SINGAPORE - SMRT Corp's new chief executive Neo Kian Hong said six new MRT trains will be put into service next month (September), with six more due to join them by early next year.
In his maiden press event on Monday (Aug 13), Mr Neo said the 12 new trains "will add capacity and meet commuter demand on the North-South, East-West lines" - the oldest, longest and most heavily used rail lines here.
Currently, the lines have a fleet of 186 trains.
The new trains come with new features such as enhanced air-conditioner settings to cope with peak passenger load, tip-up seats which will free up space for around 100 standing passengers during peak hours, and several reliability enhancements.
For instance, an automatic alert will go off when a train's current collector device - the part which makes contact with and draws power from the third rail - is dislodged. This will prevent major breakdowns such as the twin incidents in December 2011 which led to passengers stranded in tunnels.
Mr Neo revealed that he had "moved to near Shunfu, just to make sure I can take the train to work". He added that he also sold his car "earlier on, but I didn't want to buy a new car because it's more useful for me to take the MRT to understand the issues" of commuters.
The new chief, who took over from Mr Desmond Kuek on Aug 1, said he has set out three "mission objectives" - to deliver reliability, sustainability and continuous improvement.
"Reliable is a basic requirement, so we have to do that," Mr Neo said. "But reliability alone is not enough, you have to sustain it at a level."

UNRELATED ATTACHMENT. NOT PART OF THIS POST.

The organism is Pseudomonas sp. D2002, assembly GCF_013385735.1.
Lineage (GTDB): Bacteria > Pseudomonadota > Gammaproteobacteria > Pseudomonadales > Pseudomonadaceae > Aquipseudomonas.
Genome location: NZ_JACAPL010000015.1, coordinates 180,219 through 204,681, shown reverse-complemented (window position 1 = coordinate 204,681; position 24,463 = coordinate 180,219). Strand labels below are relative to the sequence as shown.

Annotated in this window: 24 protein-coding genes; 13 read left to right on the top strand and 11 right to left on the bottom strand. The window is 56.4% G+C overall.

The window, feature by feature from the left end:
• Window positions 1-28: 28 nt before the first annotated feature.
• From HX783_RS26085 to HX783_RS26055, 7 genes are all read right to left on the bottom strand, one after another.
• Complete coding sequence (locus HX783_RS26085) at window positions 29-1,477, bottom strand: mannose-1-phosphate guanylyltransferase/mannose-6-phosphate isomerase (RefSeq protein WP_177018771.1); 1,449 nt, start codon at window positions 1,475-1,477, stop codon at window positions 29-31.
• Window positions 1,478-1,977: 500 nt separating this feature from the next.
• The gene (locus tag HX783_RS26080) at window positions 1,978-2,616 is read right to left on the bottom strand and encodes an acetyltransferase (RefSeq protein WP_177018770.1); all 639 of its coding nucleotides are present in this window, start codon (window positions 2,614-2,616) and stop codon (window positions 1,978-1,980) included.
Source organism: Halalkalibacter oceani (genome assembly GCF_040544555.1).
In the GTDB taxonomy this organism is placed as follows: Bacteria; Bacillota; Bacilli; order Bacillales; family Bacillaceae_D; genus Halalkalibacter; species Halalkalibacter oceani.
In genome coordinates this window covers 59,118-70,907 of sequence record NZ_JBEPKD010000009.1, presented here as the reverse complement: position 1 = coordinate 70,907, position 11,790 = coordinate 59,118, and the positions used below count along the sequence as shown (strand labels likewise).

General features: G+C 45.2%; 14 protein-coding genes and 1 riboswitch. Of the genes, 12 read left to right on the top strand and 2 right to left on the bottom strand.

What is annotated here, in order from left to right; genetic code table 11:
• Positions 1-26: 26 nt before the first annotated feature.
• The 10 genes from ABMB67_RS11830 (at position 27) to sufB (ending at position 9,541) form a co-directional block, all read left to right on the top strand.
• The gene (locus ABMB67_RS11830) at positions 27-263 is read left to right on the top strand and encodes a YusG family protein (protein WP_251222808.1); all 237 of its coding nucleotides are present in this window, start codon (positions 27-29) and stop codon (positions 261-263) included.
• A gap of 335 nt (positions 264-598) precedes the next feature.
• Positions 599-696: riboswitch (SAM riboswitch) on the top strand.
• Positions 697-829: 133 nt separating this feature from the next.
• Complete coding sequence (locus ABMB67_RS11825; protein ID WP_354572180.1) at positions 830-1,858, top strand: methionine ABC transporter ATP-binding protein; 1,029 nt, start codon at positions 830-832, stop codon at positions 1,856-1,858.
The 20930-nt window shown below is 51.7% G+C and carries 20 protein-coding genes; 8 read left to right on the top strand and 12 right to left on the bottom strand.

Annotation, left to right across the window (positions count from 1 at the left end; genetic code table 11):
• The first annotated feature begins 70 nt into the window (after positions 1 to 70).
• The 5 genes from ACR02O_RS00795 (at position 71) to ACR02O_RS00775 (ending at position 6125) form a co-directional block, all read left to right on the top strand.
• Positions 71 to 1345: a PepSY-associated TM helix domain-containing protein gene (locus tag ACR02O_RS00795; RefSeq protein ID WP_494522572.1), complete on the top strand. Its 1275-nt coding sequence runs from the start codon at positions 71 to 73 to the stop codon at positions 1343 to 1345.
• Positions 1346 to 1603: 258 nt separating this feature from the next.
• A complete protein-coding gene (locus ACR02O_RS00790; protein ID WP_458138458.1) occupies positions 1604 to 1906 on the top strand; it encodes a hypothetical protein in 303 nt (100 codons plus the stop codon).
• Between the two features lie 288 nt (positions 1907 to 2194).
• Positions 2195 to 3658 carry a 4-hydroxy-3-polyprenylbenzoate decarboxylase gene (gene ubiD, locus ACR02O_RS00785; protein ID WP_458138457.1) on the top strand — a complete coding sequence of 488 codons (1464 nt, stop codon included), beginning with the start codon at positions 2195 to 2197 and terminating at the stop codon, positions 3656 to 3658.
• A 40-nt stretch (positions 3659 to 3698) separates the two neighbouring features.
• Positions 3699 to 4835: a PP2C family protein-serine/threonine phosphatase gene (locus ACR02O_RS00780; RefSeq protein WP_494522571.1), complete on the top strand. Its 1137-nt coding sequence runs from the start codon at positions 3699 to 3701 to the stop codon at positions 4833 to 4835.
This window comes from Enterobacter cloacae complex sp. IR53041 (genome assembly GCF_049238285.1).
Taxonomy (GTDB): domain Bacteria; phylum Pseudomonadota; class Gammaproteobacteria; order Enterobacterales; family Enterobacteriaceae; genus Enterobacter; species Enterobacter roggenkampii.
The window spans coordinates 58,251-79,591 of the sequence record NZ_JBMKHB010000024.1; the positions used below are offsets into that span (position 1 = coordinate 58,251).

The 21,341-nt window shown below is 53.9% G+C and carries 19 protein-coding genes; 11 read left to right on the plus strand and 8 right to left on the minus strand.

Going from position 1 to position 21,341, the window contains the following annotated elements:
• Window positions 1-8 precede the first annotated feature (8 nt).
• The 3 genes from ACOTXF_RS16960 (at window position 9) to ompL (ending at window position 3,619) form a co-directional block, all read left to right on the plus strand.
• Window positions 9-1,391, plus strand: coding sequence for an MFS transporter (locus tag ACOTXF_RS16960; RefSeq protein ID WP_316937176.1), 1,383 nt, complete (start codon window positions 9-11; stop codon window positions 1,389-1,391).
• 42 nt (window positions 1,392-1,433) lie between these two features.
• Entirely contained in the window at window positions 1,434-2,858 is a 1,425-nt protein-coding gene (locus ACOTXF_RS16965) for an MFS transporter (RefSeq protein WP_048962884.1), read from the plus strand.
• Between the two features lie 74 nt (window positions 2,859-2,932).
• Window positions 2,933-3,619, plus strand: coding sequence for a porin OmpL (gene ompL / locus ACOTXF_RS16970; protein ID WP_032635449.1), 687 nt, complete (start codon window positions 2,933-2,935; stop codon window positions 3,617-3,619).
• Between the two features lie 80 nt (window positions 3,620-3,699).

He added that "continuous improvement is a culture we want".
"This is a trains company, and we will deliver," he said.
Asked when the new signalling system will deliver its shorter 100-second service interval - down from 120 seconds now - Mr Neo said: "Because it is a big system, whatever new project, we do it very systematically, very deliberately.
"There is a project ongoing to look at the headway between the vehicles. Headway is the one that allows us to shorten waiting time. But for now, it's an ongoing project, and at an appropriate time, we will let you know."
Commuter Lionel Tan is among those looking forward to that. The 28-year-old accountant who usually takes the East-West line said: "The train seldom breaks down now, and that is a good thing.
"But they are still very crowded, especially during peak hours. There is no difference in that area. We still have to wait for a few trains to pass before we can board one."
He said he hopes the shorter headways can be put into effect as soon as possible.